Commonly, a mortgagor may wish to pay out or "redeem" a mortgage before all liabilities have crystallised, or in circumstances where the payout figure is disputed. In some cases, the mortgagor may wish to pay the sum under protest and signify an intention to later sue the mortgagee. The risk for the mortgagee is that if it discharges the mortgage prior to the crystallisation of liabilities under the mortgage, or any proceedings instituted by the mortgagor, the mortgagee does not have any security to cover its costs.

It is a well-established principle that where a mortgagee is entitled to security for its costs under the mortgage document, and anticipates account proceedings from the mortgagor, the mortgagee is entitled to require security for its legal costs prior to discharge (Project Research Pty Ltd v Permanent Trustee of Australia Ltd (1990) 5 BPR 11, 225; Overton Investments Pty Ltd v Cuzeno RVM Pty Ltd [2003] NSWCA 27). The court in Korda & Anor v Silkchime Pty Ltd [2010] WASC 155 confirmed that an entitlement to secure costs was not limited to circumstances where the mortgagor wished to redeem their mortgage but extended to other mortgagor proceedings claiming damages.

Further, it is not necessary for the mortgagor to have actually commenced proceedings for the mortgagee to require security as a condition for the discharge of mortgage, as confirmed in Australia and New Zealand Banking Group v Mishra [2012] NSWSC 1333. In that case the Supreme Court of New South Wales considered that serious threats to file a cross-claim by the borrowers against ANZ were sufficient in the latter's justification to require security prior to the mortgage being discharged.

The form the security will often take is for the mortgagor to pay the amount of the contingent liability or a reasonable estimate of the contingent liability into court (Overton Investments Pty Ltd v Cuzeno RVM Pty Ltd [2003] NSWCA 27; Australia and New Zealand Banking Group v Mishra [2012] NSWSC 1333). However, the mortgagor may provide alternative forms of security, such as a mortgage over another property or a deed of release in respect of any outstanding claims against the mortgagee.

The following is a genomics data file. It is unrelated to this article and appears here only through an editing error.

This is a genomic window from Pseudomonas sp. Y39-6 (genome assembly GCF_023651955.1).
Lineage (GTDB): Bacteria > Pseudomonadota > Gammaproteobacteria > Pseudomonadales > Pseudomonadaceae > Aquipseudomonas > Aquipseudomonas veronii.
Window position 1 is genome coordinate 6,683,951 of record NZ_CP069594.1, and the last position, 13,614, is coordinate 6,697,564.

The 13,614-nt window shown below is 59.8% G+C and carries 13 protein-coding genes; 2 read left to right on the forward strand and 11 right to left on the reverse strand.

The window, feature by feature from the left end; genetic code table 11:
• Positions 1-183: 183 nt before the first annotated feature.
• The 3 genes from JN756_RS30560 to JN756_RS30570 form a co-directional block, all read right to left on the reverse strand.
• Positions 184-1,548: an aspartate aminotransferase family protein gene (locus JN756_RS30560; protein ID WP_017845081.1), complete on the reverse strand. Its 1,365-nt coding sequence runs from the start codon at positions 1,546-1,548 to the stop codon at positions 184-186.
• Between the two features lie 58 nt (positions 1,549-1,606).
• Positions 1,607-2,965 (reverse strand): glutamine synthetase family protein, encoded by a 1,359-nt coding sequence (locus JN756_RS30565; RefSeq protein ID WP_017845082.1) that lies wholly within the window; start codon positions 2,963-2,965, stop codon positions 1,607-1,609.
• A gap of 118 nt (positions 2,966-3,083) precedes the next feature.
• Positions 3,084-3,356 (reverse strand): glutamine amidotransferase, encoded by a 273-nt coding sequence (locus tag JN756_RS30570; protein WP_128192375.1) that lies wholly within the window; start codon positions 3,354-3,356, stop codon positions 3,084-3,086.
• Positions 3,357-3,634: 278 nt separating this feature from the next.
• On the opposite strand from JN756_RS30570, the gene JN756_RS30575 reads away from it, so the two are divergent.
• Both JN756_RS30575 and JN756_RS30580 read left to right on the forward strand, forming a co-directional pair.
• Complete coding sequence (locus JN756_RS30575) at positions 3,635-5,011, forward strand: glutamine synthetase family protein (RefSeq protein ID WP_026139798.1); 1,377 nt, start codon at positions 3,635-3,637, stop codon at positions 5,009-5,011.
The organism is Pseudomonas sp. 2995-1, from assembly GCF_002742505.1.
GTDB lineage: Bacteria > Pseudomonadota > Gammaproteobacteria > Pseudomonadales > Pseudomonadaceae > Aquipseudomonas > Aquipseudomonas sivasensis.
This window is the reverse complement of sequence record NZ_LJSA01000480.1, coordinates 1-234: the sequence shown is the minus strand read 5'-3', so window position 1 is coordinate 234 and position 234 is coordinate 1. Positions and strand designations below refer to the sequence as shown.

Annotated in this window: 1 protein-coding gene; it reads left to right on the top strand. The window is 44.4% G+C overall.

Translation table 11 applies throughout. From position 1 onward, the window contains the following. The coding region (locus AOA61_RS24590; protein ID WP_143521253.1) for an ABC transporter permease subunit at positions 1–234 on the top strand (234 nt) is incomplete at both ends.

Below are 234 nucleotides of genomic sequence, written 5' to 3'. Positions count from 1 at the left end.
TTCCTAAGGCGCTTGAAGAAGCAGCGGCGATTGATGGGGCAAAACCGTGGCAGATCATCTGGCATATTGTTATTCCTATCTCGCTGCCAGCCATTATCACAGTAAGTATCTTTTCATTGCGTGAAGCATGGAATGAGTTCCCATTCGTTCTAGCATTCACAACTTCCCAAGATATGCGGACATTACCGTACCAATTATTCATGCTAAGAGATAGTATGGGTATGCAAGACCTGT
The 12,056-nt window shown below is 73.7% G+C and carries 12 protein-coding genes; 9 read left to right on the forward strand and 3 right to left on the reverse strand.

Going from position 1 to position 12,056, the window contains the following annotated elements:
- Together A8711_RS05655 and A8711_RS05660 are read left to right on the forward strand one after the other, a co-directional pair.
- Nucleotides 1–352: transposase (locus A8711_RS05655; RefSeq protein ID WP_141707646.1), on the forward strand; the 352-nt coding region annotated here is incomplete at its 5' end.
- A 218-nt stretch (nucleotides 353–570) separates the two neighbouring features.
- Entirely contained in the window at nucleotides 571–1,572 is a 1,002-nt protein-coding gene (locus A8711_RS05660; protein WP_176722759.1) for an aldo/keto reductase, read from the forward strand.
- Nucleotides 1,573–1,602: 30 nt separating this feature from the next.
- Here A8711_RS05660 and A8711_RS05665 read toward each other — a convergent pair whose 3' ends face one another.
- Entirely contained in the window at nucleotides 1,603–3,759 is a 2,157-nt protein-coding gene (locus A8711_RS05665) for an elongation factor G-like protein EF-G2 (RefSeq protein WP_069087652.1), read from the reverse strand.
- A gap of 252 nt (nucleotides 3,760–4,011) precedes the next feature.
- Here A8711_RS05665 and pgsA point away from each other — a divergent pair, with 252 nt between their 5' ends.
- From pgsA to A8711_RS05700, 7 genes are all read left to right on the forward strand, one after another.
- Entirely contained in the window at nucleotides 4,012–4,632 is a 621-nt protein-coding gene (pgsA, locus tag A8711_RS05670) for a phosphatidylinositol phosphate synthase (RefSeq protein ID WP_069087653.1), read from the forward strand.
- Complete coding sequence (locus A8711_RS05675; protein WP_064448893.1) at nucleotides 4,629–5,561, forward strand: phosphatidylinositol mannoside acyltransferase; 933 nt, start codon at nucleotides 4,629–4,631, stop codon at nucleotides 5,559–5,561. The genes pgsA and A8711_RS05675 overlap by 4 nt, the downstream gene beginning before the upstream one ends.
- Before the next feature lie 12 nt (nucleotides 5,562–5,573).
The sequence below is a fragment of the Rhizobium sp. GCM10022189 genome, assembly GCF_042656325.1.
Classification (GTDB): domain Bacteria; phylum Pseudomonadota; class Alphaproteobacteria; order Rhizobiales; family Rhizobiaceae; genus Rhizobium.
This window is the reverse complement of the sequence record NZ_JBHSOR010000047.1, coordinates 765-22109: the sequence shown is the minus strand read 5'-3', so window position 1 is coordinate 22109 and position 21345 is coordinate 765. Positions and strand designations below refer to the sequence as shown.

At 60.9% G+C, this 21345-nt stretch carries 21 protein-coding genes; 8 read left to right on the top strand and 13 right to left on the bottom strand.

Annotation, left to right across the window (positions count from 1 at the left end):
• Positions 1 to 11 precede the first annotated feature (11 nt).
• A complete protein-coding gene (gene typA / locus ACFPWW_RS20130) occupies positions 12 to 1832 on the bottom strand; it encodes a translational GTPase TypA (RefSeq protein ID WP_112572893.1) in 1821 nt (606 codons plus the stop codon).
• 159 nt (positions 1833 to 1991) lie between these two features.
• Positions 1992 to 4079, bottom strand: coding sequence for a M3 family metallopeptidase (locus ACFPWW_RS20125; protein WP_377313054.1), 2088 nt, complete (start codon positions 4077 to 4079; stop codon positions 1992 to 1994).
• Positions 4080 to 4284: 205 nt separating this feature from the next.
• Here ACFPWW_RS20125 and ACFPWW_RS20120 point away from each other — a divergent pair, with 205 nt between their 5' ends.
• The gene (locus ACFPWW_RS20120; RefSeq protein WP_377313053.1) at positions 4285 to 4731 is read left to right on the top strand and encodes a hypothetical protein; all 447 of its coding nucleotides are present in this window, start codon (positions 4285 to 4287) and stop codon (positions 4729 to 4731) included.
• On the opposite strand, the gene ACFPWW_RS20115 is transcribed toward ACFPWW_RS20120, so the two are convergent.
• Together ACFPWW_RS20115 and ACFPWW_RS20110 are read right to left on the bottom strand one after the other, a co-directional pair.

These principles were confirmed in a recent South Australian Supreme Court decision of Luna Property Pty Ltd & Anor v Australia and New Zealand Banking Group Ltd [2015] SASC 137. In that case, Luna Property was provided a loan facility by ANZ which was extended several times and expired on 31 May 2015. Whilst Luna Property sought to pay the amount owed and discharge the loan, it also threatened to dispute line fees and break costs payable, the total of such claim said to be $5 million. ANZ held an all-monies mortgage which secured all money owing "now or in the future; actually or contingently." It was held by the Court that money being owed contingently was wide enough to cover future legal costs. ANZ argued that a discharge would deprive it of its security interest, which covered contingent liabilities of anticipated legal fees to defend any proceedings brought by the mortgagor. Judge Dart ordered the discharge of the securities by ANZ but required Luna Property to pay the sum of $348,293.90 into Court to represent the reasonably estimated legal costs to defend the anticipated litigation. The Court allowed this amount and said the security represented a "generous estimate" of the amount to defend anticipated proceedings. Judge Dart acknowledged that whilst the case concerned the payout of a mortgage, the entitlement to security extended to other actions claiming damages arising from the lender and borrower relationship.

This recent case confirms that a mortgagee is entitled to secure its possible future entitlement to costs before it becomes obliged to discharge its securities. In cases where the amount of the contingent liability is not easily ascertainable, it is prudent for mortgagees to generously estimate their costs to ensure they are not out of pocket by reason of an inadequate provision of security.